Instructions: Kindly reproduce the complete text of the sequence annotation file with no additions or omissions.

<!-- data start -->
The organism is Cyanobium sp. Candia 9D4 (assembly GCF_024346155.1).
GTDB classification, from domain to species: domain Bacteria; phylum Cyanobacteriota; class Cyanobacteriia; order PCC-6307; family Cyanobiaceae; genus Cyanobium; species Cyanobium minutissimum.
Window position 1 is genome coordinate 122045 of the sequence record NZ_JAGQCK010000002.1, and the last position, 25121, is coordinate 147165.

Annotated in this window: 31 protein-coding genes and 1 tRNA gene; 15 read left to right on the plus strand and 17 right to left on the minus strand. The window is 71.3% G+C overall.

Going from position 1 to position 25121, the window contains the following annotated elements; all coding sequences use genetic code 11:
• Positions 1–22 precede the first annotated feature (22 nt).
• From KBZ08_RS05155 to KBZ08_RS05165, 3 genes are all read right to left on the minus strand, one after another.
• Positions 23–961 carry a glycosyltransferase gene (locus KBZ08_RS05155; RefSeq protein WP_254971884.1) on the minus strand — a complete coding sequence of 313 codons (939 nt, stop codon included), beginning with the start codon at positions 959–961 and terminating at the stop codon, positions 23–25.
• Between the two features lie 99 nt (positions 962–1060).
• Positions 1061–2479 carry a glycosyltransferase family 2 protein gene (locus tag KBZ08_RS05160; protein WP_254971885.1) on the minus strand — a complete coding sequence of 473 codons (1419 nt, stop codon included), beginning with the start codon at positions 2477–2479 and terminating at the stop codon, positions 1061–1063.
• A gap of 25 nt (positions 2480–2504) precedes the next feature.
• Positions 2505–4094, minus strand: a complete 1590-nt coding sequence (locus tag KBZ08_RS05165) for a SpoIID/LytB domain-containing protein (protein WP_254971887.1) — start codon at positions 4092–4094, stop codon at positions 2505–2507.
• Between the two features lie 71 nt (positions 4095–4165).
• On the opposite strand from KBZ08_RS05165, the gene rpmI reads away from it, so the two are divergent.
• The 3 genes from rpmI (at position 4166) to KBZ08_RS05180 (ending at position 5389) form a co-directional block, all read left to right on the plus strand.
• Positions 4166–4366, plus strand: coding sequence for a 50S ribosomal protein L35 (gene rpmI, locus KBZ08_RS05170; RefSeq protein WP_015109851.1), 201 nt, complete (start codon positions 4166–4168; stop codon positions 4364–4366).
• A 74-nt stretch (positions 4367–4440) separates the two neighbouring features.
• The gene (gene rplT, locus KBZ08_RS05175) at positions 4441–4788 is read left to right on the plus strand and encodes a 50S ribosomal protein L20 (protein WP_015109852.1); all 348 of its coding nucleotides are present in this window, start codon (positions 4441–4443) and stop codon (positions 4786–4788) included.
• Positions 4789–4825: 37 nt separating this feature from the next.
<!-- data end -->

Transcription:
The organism is Cyanobium sp. Candia 9D4 (assembly GCF_024346155.1).
GTDB classification, from domain to species: domain Bacteria; phylum Cyanobacteriota; class Cyanobacteriia; order PCC-6307; family Cyanobiaceae; genus Cyanobium; species Cyanobium minutissimum.
Window position 1 is genome coordinate 122045 of the sequence record NZ_JAGQCK010000002.1, and the last position, 25121, is coordinate 147165.

Annotated in this window: 31 protein-coding genes and 1 tRNA gene; 15 read left to right on the plus strand and 17 right to left on the minus strand. The window is 71.3% G+C overall.

Going from position 1 to position 25121, the window contains the following annotated elements; all coding sequences use genetic code 11:
• Positions 1–22 precede the first annotated feature (22 nt).
• From KBZ08_RS05155 to KBZ08_RS05165, 3 genes are all read right to left on the minus strand, one after another.
• Positions 23–961 carry a glycosyltransferase gene (locus KBZ08_RS05155; RefSeq protein WP_254971884.1) on the minus strand — a complete coding sequence of 313 codons (939 nt, stop codon included), beginning with the start codon at positions 959–961 and terminating at the stop codon, positions 23–25.
• Between the two features lie 99 nt (positions 962–1060).
• Positions 1061–2479 carry a glycosyltransferase family 2 protein gene (locus tag KBZ08_RS05160; protein WP_254971885.1) on the minus strand — a complete coding sequence of 473 codons (1419 nt, stop codon included), beginning with the start codon at positions 2477–2479 and terminating at the stop codon, positions 1061–1063.
• A gap of 25 nt (positions 2480–2504) precedes the next feature.
• Positions 2505–4094, minus strand: a complete 1590-nt coding sequence (locus tag KBZ08_RS05165) for a SpoIID/LytB domain-containing protein (protein WP_254971887.1) — start codon at positions 4092–4094, stop codon at positions 2505–2507.
• Between the two features lie 71 nt (positions 4095–4165).
• On the opposite strand from KBZ08_RS05165, the gene rpmI reads away from it, so the two are divergent.
• The 3 genes from rpmI (at position 4166) to KBZ08_RS05180 (ending at position 5389) form a co-directional block, all read left to right on the plus strand.
• Positions 4166–4366, plus strand: coding sequence for a 50S ribosomal protein L35 (gene rpmI, locus KBZ08_RS05170; RefSeq protein WP_015109851.1), 201 nt, complete (start codon positions 4166–4168; stop codon positions 4364–4366).
• A 74-nt stretch (positions 4367–4440) separates the two neighbouring features.
• The gene (gene rplT, locus KBZ08_RS05175) at positions 4441–4788 is read left to right on the plus strand and encodes a 50S ribosomal protein L20 (protein WP_015109852.1); all 348 of its coding nucleotides are present in this window, start codon (positions 4441–4443) and stop codon (positions 4786–4788) included.
• Positions 4789–4825: 37 nt separating this feature from the next.